Variational inference for Bayesian deep neural networks (DNNs) requires specifying priors and approximate posterior distributions for neural network weights. Specifying meaningful weight priors is a challenging problem, particularly for scaling variational inference to deeper architectures involving high dimensional weight space. We propose Bayesian MOdel Priors Extracted from Deterministic DNN (MOPED) method for stochastic variational inference to choose meaningful prior distributions over weight space using deterministic weights derived from the pretrained DNNs of equivalent architecture. We evaluate the proposed approach on multiple datasets and real-world application domains with a range of varying complex model architectures to demonstrate MOPED enables scalable variational inference for Bayesian DNNs. The proposed method achieves faster training convergence and provides reliable uncertainty quantification, without compromising on the accuracy provided by the deterministic DNNs. We also propose hybrid architectures to Bayesian DNNs where deterministic and variational layers are combined to balance computation complexity during prediction phase and while providing benefits of Bayesian inference. We will release the source code for this work.
Though deep learning models have taken on commercial and political relevance, many aspects of their training and operation remain poorly understood. This has sparked interest in "science of deep learning" projects, many of which are run at scale and require enormous amounts of time, money, and electricity. But how much of this research really needs to occur at scale? In this paper, we introduce MNIST-1D: a minimalist, low-memory, and low-compute alternative to classic deep learning benchmarks. The training examples are 20 times smaller than MNIST examples yet they differentiate more clearly between linear, nonlinear, and convolutional models which attain 32, 68, and 94% accuracy respectively (these models obtain 94, 99+, and 99+% on MNIST). Then we present example use cases which include measuring the spatial inductive biases of lottery tickets, observing deep double descent, and metalearning an activation function.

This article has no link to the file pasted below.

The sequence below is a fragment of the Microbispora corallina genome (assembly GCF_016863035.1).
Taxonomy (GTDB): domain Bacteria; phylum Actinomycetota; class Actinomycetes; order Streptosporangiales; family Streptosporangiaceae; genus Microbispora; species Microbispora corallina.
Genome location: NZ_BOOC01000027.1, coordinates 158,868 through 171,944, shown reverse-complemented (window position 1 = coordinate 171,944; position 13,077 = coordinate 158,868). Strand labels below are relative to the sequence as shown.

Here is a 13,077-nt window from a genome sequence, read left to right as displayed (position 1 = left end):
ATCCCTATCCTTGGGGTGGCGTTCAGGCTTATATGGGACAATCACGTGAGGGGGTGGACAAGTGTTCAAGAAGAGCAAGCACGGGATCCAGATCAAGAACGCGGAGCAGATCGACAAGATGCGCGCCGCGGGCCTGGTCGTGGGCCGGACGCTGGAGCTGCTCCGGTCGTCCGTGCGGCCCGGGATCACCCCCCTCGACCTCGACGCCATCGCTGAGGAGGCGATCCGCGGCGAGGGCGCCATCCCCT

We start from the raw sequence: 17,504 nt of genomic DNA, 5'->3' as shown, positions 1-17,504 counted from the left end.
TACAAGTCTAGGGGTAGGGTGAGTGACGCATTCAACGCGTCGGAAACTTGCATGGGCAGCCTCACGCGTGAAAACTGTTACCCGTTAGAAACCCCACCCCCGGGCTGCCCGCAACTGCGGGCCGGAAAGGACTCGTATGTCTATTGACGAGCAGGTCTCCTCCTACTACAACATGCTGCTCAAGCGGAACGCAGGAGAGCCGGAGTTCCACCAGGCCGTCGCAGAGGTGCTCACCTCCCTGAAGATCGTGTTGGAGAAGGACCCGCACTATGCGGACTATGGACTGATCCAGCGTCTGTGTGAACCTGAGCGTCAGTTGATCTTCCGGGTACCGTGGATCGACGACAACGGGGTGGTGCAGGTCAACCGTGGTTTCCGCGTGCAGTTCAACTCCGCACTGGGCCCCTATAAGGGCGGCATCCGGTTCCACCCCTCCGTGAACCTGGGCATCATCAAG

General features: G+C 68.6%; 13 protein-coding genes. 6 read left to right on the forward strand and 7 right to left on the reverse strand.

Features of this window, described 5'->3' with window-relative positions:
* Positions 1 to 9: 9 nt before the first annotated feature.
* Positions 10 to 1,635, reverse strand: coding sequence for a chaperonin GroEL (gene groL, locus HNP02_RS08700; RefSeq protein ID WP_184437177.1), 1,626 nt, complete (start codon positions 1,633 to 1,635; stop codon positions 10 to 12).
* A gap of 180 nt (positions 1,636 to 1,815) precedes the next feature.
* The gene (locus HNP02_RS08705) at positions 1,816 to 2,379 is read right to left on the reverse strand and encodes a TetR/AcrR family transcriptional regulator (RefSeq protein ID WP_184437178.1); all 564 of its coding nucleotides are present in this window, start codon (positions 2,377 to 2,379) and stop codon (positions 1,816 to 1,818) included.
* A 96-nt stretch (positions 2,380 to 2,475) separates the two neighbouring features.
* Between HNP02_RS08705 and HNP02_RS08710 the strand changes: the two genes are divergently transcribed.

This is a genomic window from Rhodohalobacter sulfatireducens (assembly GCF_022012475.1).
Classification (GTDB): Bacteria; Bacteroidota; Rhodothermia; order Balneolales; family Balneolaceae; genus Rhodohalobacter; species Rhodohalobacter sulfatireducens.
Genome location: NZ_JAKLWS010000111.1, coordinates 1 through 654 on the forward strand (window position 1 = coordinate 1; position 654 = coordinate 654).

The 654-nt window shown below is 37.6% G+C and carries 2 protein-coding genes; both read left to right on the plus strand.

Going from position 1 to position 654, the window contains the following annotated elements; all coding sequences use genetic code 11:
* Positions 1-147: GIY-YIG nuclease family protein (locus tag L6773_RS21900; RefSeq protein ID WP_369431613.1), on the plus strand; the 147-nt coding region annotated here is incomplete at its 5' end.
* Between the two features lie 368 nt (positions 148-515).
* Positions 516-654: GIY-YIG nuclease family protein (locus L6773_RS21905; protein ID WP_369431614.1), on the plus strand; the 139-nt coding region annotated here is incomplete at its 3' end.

We recently outlined the vision of "Learning Everywhere" which captures the possibility and impact of how learning methods and traditional HPC methods can be coupled together. A primary driver of such coupling is the promise that Machine Learning (ML) will give major performance improvements for traditional HPC simulations. Motivated by this potential, the ML around HPC class of integration is of particular significance. In a related follow-up paper, we provided an initial taxonomy for integrating learning around HPC methods. In this paper, which is part of the Learning Everywhere series, we discuss "how" learning methods and HPC simulations are being integrated to enhance effective performance of computations. This paper identifies several modes --- substitution, assimilation, and control, in which learning methods integrate with HPC simulations and provide representative applications in each mode. This paper discusses some open research questions and we hope will motivate and clear the ground for MLaroundHPC benchmarks.
Originally published on Towards AI the World's Leading AI and Technology News and Media Company. If you are building an AI-related product or service, we invite you to consider becoming an AI sponsor. At Towards AI, we help scale AI and technology startups. Let us help you unleash your technology to the masses. Another month has passed in AI world and it has left a jam-packed tail of newsworthy announcements.
While blockbuster research has slowed down slightly in the past month, probably because of the summer season, conferences are back at full speed in person: NAACL in Seattle, SIGIR in Madrid, and also ICML, for which we created a special guide with the help of GPT-3. Other news we'd like to highlight, to begin with are: Every month we analyze the most recent research literature and select a varied set of 10 papers you should know of. Why Scaling laws¹ is a pervasive empirical phenomenon in modern Neural Networks, where the error is observed to off as a power of the training set size, model size, or both. While some have embraced this fact to devise a research agenda focused on scaling up, many think there must be ways to build better models without the need for outrageous scale. This paper explores a technique -- data pruning -- that can improve the learning efficiency of NNs "beating" scaling laws.